Well this blog was well overdue and apologies for those that follow me for such a delay, its been a mad past few months with ever increasing demands for watch repair !
So today we finally have a close up look at one of Seiko's only mono pusher vintage chronographs, if your an avid Seiko collector then no doubt this is one of the holy grail watches you would want in your collection.
The watch in general was in good condition but was in need of servicing and some cosmetic light touches, the only major drawback being that the pusher has rotten and although functional it muddies the otherwise good looks when seen up close. So lets not dilly dally and get into the meat of it >>
After many emails and searching i was not successful in finding a new pusher, as with many old Seikos there simply lacks the spares available and those that do exist are hoarded by watchmakers like precious gold. The watch would have to be continued with original pusher, functional if a little flea bitten ( big fleas of course ).
Moving on to the movement it should always be noted to take great care when removing a chronograph center hand as on some movements they can be staked on with good force and hard to remove normally, breaking a center hand is the last thing you would want. The center hand should always be supported as much as possible when lifting so as the tube can be lifted evenly and with gentle/gradual pressure, the hour & minute hands can come off after but never the other way.
With exception to the above C clip the movement was other wise sound, the clip had come loose over time and use so would need tightening as spares are non existent. For those who want to see all photos feel free to browse through the gallery below.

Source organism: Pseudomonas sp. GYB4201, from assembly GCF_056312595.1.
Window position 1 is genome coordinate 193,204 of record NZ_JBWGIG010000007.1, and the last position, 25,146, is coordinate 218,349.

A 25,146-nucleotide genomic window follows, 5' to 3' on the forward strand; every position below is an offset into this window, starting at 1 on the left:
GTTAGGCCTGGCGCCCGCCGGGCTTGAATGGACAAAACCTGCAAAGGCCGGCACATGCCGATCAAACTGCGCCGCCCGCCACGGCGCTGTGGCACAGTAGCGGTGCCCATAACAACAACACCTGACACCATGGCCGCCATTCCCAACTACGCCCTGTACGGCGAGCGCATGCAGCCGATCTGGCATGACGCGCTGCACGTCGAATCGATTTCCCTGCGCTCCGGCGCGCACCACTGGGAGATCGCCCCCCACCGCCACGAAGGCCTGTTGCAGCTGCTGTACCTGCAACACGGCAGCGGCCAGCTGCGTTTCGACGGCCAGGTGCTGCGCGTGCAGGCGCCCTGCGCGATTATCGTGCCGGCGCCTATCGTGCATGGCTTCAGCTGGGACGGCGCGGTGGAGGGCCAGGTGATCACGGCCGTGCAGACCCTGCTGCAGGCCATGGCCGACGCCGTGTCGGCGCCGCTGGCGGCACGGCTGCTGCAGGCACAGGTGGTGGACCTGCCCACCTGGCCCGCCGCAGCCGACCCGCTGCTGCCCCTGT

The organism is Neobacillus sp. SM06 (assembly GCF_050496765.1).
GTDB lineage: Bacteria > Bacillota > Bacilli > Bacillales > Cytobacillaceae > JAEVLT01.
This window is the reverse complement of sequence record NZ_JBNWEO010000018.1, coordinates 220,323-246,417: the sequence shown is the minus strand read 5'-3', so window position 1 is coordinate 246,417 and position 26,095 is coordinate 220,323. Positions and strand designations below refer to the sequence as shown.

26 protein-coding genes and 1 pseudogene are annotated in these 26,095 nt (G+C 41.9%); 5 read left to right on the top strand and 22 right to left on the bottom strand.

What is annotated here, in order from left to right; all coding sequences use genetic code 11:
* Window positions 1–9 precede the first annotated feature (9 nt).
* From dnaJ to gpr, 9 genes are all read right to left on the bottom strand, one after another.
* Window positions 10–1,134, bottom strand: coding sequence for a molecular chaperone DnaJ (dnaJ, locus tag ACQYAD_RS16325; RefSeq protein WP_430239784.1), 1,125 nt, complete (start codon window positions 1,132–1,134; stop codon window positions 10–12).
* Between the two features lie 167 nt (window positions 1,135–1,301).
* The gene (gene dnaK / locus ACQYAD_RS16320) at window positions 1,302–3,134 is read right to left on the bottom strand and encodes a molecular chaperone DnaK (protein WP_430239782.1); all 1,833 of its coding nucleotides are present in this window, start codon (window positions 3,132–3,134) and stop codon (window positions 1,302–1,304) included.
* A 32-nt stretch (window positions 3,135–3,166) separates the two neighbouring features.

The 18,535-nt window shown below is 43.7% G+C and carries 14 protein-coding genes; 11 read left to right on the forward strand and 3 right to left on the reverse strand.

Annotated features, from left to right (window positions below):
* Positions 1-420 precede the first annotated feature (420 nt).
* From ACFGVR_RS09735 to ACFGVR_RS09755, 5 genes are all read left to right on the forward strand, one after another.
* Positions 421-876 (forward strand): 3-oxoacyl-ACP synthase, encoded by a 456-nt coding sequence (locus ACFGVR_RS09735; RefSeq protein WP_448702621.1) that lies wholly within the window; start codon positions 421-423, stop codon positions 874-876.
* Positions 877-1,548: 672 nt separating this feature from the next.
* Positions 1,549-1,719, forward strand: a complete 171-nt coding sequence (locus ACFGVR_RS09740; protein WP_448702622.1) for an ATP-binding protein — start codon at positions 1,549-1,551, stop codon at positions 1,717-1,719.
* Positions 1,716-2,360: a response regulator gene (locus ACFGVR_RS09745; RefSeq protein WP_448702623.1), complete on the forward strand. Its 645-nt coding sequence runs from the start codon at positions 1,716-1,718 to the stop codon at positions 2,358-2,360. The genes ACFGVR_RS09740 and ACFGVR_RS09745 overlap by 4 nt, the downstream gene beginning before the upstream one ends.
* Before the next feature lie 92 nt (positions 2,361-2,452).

With the movement done it was time to turn attention to the bezel, with so little original paint remaining the only option would be to remove whats left and start again. Patience is your friend here and taking time pays dividends if your willing to put in the effort. The depth of the numerals is very shallow so proves quite a challenge but patience and a steady hand can help :)
With the movement complete and the casing cleaned up the watch was ready to be fully assembled, a new glass and a very light polish ( not buff ) the watch was then fitted with an original bracelet and ready to go.
Absolute pleasure working on this and probably never see another again, quite sad they don't make them like this anymore. The ugly pusher aside this watch i think represents what is truly great about Seiko and about watch collecting in general, simple & functional with classic styling.
This watch will be heading its way back to owner ready for selling, if your interested then pay morningtonwatches.com a visit as it is available but who knows for how long !
Seiko 1965 - Model 5717-8990 - Morningtonwatches.com
With so much work to be done of late, writing up blogs can take up valuable time but i will try to not to leave it so late next time :)